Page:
Alyssa Devine is the Readers’ Choice in this week’s Indies Unlimited Flash Fiction Challenge. The winning entry is decided by the popular vote and rewarded with a special feature here today. (In the case of a tie, the writer who submitted an entry first is the winner per our rules.)
Without further ado, here’s the winning story:
by Alyssa Devine
It seemed so surreal, so out of place at the time, this dejected girl of perhaps five sitting alone among the instruments of war. Certainly, a parent—I would guess, her father—must be nearby. Troops were mustering for the Second Battle of the Aisne, so it was only a matter of time before she would have to say goodbye. But to whom? And where were they?
“Where is your father?” I asked in French, hoping to elicit a response. There was no answer. Again, I asked: “Is your father nearby?”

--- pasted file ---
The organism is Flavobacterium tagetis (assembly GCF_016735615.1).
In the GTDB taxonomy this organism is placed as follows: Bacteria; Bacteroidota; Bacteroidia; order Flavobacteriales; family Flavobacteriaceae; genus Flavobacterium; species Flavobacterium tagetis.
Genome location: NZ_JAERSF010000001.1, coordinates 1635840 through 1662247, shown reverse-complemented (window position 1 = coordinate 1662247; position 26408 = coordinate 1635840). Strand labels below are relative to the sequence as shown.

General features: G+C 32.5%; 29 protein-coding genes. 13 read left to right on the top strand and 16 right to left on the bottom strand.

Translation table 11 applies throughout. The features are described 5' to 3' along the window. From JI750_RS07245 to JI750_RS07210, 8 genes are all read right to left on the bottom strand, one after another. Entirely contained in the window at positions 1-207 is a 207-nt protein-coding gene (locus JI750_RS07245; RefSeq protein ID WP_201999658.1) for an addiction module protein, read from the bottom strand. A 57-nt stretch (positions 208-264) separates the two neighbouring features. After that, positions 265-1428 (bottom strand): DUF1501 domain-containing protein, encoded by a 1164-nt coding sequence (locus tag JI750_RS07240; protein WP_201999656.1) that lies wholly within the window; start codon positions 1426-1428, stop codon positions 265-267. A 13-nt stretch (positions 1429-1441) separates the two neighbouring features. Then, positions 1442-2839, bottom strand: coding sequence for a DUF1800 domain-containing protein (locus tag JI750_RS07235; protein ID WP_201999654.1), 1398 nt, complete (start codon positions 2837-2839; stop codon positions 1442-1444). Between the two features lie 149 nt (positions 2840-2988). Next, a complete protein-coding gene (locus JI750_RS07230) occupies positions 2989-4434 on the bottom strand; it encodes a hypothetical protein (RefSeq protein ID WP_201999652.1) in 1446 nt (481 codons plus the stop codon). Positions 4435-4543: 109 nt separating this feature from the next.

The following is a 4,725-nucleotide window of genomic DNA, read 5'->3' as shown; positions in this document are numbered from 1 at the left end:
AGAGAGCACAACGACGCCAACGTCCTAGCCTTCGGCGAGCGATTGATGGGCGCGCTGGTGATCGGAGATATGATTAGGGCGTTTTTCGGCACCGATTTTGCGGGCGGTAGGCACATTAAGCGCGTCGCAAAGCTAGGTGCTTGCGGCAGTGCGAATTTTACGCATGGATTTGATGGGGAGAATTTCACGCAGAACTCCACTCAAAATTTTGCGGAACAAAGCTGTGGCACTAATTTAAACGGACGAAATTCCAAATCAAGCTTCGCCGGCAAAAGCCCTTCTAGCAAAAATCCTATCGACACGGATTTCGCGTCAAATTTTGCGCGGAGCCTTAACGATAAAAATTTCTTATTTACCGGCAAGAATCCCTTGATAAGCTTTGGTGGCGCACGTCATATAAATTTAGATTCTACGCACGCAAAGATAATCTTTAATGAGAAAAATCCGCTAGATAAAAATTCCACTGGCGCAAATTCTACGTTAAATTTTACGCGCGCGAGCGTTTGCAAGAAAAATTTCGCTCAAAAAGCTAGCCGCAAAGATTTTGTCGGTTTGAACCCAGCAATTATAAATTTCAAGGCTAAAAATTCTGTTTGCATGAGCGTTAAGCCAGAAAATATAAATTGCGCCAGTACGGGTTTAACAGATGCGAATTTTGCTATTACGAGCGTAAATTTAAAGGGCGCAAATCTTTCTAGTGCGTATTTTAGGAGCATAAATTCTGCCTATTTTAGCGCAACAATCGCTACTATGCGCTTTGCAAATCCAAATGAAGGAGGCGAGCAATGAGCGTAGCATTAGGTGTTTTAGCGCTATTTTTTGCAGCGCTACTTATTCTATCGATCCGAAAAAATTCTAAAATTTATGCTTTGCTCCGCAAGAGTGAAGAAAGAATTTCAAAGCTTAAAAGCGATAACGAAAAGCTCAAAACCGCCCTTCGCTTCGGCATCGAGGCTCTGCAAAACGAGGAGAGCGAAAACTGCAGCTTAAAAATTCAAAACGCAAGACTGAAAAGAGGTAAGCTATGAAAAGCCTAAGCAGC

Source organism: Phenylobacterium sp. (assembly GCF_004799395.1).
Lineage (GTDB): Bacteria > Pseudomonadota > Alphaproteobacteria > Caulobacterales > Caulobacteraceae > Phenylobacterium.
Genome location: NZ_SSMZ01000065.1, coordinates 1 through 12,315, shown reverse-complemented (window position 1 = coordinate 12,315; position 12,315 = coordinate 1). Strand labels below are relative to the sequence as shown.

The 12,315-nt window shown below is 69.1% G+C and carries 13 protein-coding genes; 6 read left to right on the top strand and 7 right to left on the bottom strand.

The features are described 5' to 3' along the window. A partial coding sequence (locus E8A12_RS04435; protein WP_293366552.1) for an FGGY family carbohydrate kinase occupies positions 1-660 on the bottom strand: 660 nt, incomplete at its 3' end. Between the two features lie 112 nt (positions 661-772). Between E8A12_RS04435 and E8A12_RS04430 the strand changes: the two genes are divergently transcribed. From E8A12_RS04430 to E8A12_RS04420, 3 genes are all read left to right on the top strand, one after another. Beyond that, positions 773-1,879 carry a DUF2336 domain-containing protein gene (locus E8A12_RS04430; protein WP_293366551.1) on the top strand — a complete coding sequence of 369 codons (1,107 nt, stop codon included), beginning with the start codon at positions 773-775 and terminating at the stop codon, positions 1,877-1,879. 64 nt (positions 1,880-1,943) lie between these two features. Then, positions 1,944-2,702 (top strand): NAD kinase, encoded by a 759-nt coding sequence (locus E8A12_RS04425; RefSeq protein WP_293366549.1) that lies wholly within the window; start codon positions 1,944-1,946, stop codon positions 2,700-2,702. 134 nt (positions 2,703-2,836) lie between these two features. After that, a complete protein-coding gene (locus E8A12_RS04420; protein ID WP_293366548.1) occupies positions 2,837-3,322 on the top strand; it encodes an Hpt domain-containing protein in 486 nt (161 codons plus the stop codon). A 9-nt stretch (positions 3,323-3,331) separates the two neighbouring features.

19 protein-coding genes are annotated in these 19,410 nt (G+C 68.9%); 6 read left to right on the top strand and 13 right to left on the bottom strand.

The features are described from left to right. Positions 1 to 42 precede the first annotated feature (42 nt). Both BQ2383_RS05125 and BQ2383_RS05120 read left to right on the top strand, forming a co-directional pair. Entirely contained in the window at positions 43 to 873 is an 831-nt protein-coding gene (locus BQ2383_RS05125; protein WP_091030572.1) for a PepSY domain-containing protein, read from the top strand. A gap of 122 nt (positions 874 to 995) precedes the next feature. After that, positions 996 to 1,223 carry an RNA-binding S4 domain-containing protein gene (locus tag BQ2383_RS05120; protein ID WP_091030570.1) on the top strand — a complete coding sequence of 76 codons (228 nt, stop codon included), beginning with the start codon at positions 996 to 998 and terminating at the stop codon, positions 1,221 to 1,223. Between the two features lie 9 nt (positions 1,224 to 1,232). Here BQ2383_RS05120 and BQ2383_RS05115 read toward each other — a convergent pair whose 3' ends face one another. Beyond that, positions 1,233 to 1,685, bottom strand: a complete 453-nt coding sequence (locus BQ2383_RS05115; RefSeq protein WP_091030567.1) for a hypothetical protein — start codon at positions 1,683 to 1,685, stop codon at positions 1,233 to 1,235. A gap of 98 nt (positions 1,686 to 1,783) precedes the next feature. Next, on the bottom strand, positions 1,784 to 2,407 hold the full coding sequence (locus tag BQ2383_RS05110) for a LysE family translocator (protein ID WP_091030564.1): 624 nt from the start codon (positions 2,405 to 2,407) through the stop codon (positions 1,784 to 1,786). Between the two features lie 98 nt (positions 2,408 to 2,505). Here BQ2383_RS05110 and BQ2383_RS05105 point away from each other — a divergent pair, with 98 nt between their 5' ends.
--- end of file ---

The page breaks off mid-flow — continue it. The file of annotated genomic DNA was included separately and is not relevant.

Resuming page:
“He is with my mother at the café,” she responded in the tiniest of voices, almost as if it were a secret.
I nodded my understanding.
“You know,” she volunteered, “he’s not going to come home from the war.”
I was taken aback, not only by what she said but by how matter-of-factly she said it, without the hint of emotion. To her, it was a settled fact, something of which she was sure and about which there would be no debate.
“Of course he’ll return,” I said reflexively. “He will be fine.”
“My doll, Mademoiselle Babette, said my grandfather, Papa Jacques, would die in the war, and he never returned.”
“But these things happen,” I protested. “I’m sure your father will be fine.”
“And Mademoiselle Babette also told me my brother, Marius, would die fighting the Germans, and he never returned.”
I didn’t know what to say.
“No,” she said, “Papa is not coming home from the war.”